(TNS) - How much will President Donald Trump's wall along the U.S.-Mexico border cost? And who will pay for it?
According to multiple reports, the border wall will cost billions of dollars and may mean cuts in funding for the U.S. Coast Guard, the Transportation Security Administration and the Federal Emergency Management Agency. Senate Majority Leader Mitch McConnell previously estimated the wall would cost up to $15 billion, while an internal Department of Homeland Security estimate obtained by CNN said $21.6 billion.
Trump promised to make Mexico pay for the wall during his presidential campaign, but Mexican President Enrique Pena Nieto has repeatedly said his country will not pay for it. When ABC News' David Muir asked in January if American taxpayers will pay for the wall at first, Trump said Mexico would pay the U.S. back "100 percent."
A week later, Pena Nieto canceled a meeting with Trump. The White House then proposed a 20 percent tax on imports from the key U.S. ally; the proposal was met with swift criticism as the two countries conduct some $1.6 billion a day in cross-border trade.
The latest proposal from the Trump administration is to slash the budgets for disaster relief, airport and rail security, and more programs.
Internal documents reviewed by Politico found the Office of Management and Budget is seeking a 14 percent cut to the Coast Guard's $9.1 billion budget, and 11 percent cuts to both the TSA and FEMA. At the same time, the Department of Homeland Security, which oversees all three of them, would somehow grow 6.4 percent to $43.8 billion.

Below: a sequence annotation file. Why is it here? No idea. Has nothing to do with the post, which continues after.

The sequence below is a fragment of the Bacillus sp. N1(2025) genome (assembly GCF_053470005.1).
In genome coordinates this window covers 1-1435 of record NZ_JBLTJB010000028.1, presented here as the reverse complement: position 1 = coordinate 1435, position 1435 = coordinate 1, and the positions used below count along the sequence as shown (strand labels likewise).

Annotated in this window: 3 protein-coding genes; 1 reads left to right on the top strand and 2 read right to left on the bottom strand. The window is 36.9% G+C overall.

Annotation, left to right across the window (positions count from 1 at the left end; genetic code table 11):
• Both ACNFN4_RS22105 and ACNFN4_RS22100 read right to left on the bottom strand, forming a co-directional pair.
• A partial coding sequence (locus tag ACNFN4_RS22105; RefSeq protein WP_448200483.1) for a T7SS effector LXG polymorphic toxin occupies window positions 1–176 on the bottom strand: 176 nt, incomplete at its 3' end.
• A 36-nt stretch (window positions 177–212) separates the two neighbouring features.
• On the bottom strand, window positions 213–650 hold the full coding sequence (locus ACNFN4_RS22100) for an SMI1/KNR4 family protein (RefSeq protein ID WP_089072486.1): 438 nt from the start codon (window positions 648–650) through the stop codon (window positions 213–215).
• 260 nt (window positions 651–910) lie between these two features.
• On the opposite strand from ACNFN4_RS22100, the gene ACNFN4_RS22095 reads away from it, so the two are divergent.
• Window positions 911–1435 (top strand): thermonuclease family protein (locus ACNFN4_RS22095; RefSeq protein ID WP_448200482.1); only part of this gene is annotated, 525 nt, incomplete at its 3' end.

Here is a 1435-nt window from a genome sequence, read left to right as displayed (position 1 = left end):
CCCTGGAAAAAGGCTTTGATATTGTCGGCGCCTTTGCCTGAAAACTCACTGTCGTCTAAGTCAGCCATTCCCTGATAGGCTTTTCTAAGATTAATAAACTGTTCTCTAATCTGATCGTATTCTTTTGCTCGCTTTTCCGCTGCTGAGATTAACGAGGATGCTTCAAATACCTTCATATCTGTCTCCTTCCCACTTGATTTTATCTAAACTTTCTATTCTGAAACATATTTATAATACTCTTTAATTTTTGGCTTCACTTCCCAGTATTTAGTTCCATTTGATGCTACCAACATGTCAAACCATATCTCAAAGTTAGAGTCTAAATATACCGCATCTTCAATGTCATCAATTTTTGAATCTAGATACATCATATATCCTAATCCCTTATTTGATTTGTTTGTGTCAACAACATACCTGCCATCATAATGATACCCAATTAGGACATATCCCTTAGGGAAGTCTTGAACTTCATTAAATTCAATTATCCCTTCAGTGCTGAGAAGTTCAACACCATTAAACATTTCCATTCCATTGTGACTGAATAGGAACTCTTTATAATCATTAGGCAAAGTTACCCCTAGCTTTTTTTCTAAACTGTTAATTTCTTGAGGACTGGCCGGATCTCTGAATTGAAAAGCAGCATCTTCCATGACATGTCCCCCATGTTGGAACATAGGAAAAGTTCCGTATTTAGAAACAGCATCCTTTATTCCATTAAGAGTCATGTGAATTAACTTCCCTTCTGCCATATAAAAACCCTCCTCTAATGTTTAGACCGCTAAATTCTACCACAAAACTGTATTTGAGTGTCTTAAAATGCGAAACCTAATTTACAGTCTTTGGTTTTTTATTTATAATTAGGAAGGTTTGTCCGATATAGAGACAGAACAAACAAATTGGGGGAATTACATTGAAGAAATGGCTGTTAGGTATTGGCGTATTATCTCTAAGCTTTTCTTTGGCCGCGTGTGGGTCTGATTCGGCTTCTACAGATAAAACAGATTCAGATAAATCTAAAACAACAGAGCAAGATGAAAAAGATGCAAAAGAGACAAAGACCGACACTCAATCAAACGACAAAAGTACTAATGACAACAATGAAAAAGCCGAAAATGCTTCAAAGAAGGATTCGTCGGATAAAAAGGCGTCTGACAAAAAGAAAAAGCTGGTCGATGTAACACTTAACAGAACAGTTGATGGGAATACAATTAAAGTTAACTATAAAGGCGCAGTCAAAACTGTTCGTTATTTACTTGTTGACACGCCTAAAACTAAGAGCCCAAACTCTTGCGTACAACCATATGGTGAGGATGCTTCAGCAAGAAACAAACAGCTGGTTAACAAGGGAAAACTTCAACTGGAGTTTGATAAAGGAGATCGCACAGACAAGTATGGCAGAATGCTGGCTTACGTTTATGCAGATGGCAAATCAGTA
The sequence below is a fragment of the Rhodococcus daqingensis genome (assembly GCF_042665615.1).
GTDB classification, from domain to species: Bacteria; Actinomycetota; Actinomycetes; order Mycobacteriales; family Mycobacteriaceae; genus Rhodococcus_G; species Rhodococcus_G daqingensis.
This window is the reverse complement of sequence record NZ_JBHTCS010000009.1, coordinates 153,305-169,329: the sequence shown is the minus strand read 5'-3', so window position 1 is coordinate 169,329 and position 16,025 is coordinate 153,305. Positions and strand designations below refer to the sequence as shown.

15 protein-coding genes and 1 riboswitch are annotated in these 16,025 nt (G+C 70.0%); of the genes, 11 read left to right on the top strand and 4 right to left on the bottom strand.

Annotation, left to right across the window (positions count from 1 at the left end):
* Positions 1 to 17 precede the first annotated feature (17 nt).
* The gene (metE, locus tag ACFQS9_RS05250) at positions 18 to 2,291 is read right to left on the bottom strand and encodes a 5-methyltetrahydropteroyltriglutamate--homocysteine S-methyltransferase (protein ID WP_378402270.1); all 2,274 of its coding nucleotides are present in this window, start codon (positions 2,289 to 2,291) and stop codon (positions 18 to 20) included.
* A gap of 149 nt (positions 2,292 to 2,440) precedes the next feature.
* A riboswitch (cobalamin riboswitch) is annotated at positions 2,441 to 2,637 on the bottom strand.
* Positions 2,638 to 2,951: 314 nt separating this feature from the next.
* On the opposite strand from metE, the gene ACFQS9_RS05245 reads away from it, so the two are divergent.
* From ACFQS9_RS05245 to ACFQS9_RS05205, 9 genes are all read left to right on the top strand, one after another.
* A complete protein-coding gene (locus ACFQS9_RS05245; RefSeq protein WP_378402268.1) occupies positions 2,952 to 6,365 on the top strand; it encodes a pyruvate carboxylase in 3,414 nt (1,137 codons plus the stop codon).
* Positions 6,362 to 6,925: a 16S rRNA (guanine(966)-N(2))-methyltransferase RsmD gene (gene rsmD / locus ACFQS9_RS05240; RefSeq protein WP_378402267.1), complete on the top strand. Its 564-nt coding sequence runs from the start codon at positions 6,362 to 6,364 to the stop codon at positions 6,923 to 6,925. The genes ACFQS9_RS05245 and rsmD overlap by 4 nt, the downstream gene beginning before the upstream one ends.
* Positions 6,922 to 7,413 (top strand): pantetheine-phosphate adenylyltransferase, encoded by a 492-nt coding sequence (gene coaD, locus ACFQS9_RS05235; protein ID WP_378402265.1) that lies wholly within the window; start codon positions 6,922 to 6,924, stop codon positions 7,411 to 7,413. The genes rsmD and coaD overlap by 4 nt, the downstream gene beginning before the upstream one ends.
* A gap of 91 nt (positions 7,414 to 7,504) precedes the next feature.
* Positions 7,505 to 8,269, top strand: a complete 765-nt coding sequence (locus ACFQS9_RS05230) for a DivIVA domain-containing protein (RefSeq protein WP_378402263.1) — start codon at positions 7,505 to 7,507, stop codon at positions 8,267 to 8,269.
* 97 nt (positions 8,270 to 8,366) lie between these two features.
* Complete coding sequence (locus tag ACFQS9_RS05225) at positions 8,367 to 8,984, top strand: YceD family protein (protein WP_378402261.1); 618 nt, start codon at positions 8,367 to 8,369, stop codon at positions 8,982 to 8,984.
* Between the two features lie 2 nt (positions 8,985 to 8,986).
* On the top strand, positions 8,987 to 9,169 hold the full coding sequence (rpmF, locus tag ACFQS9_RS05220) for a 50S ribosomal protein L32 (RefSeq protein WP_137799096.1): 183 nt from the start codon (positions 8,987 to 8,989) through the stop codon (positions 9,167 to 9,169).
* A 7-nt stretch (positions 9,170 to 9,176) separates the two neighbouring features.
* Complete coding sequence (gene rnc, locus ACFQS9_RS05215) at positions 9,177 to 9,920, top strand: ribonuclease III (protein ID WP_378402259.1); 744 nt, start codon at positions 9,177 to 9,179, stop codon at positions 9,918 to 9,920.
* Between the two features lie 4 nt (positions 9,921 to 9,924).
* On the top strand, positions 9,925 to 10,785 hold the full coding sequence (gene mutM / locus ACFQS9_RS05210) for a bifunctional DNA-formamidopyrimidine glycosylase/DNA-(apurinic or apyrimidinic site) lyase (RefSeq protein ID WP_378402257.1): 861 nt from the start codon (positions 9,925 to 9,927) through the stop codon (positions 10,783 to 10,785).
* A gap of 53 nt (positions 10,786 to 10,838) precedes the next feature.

The Washington Post reports the OMB budget would put $2.9 billion towards building the border wall, $1.9 billion for the Immigration and Customs Enforcement (ICE) to fund "immigration detention beds,"and $285 million to hire more Border Patrol agents.
It's unclear how the additional $12 to 19 billion cost of the border wall would be covered.
Rep. Duncan D. Hunter (R.-Calif.), who supported Trump's White House bid and oversees the House Transportation subcommittee on the Coast Guard and maritime transportation, told the Post that cutting Coast Guard funds would hurt Trump's fight against illegal immigration and drugs coming from South America.
"OMB has always treated the Coast Guard like a little piggy bank that they can go after whenever they need money for anything else," Hunter said. "If the president is serious about getting after the cartels and getting after drug networks, this makes no sense."
Retired Adm. James Loy, a former Coast Guard commandant who served as deputy homeland security secretary and TSA administrator under President George W. Bush, told Politico that the proposals are "ignorant of what constitutes national security."
Spokespersons for the White House and OMB said it's "premature" to comment on the proposals. A broad outline of the budget is expected to be published later this month.
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